Indonesia’s growing consumer credit market

The burgeoning purchasing power of Indonesia’s middle classes and the increasing role of alternative lenders such as multi-finance institutions are generating growth in the archipelago’s consumer finance market.

As of April, consumer finance levels had risen to 252 trillion rupiah (US$19.2 billion), which was already more than the 247 trillion (US$18.8 billion) registered for all of last year, according to figures provided to OBG by the Indonesian Financial Services Association (IFSA).

Buoyed by increased interest in tapping credit for purchases such as white goods, motorcycles and cars, the transaction value in the consumer finance segment is expected to rise from US$5.4 million this year to US$185.6 million by 2020.

Market potential



Such growth projections reflect a rise in consumer confidence spurred by -led lending incentives, which together have helped private consumption account for more than 50 per cent of nominal GDP since the global financial crisis of 2008  and 2009.

In June Indonesia’s Consumer Confidence Index as reported by Bank Indonesia, the country’s central bank, had reached 113.7 points, its highest reading since March 2015, and far higher than the average of 94.50 throughout the 2000 to 2016 period.

Meanwhile, the current economic environment, which has seen a lower-than-expected 4.92 per cent GDP growth in the first quarter of the year, saw purchasing power weaken amid and rising prices.

Consumers have attempted to expand their purchasing power by using short-term loans, according to a report released by Euromonitor International late last year, which noted short-term consumer lending posted double-digit growth in 2015 as opposed to long-term lending which saw single-digit growth.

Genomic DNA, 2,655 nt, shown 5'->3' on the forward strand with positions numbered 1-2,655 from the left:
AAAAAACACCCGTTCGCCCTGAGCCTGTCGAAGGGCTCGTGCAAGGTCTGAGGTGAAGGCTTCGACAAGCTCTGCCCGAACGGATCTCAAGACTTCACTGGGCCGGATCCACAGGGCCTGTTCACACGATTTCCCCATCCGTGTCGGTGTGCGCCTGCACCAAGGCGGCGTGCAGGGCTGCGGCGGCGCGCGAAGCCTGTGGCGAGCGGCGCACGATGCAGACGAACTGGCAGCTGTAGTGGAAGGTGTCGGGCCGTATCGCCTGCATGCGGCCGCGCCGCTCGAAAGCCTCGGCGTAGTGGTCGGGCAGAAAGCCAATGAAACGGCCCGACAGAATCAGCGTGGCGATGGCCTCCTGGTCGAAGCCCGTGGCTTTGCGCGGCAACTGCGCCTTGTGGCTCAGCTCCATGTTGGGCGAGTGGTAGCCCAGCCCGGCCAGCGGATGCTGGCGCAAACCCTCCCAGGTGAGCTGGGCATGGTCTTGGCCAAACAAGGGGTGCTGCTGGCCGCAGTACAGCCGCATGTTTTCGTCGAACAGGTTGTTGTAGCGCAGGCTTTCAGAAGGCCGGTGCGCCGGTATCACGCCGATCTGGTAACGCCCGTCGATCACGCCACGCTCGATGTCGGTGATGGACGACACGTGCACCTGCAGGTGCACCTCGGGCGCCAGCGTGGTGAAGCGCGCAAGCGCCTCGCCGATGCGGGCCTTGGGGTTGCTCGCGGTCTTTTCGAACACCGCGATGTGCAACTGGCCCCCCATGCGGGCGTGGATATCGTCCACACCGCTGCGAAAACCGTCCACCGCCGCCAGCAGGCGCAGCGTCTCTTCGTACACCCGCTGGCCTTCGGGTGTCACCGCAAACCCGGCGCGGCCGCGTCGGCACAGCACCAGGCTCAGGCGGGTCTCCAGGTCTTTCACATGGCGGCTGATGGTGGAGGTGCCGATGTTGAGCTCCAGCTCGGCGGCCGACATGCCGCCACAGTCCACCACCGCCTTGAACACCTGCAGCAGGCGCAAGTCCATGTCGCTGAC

Some consumer segments, however, were more resilient than others. Consumer electronics, for example, was estimated to have grown at an annual rate of 34.7 per cent in May, according to local media, a trend supported by a strengthening rupiah in April.

Domestic travel has also seen growth, particularly among the middle classes, with the Central Statistics Agency pointing to the increase in airline tickets as a sign of strong purchasing power.

The role of multi-finance

Multi-finance companies, which offer loans to the middle- and lower-income segments, serve as alternative lenders and are facilitating increased access to consumer financing.



According to industry stakeholders, the growth of multi-financing and credit options are empowering middle-class Indonesians.

“Consumer credit is actually helping many Indonesians own assets such as cars and motorcycles,” Suwandi Wiratno, chairman of the IFSA, told OBG.

“They need to survive, not to walk to school or work, because there simply is not currently enough public transportation.”

However, despite significant potential in the consumer finance market – the number of middle-class and affluent consumers in Indonesia is expected to double to 141 million by 2020 – industry stakeholders say it is a challenging market.

“The industry is very fragmented,” Francis Lay, president-director at BFI Finance, an Indonesian multi-finance company, told OBG, “Companies typically only focus on financing a specific activity, such as cars, motorcycles or equipment.